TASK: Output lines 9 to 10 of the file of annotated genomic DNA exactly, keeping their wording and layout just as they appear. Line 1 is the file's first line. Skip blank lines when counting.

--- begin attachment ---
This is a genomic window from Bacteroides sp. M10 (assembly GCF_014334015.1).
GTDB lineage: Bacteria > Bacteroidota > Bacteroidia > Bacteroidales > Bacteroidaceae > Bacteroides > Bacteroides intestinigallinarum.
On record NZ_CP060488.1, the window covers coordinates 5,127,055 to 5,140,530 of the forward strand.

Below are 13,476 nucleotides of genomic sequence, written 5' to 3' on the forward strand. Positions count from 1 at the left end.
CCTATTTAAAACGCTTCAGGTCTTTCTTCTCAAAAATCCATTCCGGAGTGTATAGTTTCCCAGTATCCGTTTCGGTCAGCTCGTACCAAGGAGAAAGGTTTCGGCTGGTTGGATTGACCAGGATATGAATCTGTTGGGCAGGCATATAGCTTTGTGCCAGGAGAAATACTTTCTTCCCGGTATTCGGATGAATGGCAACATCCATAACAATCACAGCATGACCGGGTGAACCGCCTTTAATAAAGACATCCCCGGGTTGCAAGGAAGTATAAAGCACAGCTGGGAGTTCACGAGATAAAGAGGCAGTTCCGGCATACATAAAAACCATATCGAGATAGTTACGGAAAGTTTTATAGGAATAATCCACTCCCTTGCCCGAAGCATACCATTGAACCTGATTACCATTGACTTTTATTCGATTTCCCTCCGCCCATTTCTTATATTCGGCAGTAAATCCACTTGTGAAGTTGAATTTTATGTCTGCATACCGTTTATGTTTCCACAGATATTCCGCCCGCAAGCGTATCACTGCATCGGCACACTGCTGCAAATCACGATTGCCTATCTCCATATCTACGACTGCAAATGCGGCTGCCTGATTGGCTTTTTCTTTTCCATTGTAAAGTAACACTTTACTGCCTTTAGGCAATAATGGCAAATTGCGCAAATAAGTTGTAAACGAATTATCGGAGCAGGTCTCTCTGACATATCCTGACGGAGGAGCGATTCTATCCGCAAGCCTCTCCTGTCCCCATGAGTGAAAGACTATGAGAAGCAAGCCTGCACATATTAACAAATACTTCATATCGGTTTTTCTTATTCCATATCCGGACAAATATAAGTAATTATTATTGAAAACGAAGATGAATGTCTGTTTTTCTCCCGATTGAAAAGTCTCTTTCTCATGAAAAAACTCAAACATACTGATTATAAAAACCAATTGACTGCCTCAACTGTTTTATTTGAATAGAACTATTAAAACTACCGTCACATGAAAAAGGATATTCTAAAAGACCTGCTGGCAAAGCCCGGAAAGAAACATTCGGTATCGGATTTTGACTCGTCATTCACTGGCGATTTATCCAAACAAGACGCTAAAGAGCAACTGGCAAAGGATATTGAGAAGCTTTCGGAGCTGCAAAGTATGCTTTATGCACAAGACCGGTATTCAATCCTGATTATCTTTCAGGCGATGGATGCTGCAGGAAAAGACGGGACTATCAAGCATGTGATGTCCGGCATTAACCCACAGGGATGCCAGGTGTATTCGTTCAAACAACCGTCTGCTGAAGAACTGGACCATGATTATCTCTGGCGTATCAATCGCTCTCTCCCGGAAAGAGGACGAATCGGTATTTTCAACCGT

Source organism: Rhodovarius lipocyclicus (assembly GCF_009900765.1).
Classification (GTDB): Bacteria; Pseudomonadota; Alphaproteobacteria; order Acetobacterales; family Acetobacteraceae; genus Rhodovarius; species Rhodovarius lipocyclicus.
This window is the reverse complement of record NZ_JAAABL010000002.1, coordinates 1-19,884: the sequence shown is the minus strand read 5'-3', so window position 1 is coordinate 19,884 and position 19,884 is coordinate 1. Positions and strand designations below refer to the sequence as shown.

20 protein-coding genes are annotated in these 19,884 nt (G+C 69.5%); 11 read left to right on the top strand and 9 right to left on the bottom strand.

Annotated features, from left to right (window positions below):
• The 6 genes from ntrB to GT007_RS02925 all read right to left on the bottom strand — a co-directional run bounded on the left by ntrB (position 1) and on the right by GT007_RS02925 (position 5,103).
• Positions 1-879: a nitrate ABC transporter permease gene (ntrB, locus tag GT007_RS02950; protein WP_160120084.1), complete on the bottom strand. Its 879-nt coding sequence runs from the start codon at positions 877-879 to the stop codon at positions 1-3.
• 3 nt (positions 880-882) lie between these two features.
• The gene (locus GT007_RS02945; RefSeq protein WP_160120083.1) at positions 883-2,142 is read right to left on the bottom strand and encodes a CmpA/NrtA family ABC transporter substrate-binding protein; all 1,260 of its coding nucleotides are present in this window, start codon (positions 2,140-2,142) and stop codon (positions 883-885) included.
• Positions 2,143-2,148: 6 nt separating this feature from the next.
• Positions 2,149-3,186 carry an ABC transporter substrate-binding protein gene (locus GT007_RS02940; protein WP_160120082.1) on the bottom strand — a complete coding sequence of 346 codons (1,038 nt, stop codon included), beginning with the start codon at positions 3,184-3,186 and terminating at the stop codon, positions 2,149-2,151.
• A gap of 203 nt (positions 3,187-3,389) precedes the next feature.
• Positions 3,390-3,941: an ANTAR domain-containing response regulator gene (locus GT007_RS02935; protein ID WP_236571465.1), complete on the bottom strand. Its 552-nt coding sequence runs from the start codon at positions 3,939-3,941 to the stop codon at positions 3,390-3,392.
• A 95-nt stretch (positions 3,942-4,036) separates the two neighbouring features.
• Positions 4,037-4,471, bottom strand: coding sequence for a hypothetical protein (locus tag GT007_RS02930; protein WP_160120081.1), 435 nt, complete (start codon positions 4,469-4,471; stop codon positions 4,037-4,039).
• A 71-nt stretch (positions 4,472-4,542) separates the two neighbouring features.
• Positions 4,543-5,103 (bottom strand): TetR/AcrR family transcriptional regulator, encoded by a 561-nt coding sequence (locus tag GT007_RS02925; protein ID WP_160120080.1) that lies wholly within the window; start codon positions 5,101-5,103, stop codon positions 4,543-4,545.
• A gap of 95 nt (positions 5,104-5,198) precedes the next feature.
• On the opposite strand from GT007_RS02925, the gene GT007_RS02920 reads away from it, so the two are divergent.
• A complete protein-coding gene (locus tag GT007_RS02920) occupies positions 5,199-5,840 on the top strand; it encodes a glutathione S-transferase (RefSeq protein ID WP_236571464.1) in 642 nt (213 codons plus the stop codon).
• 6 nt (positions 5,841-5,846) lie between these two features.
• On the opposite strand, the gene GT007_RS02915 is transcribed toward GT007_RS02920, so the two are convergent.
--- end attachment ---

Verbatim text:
20 protein-coding genes are annotated in these 19,884 nt (G+C 69.5%); 11 read left to right on the top strand and 9 right to left on the bottom strand.

Annotated features, from left to right (window positions below):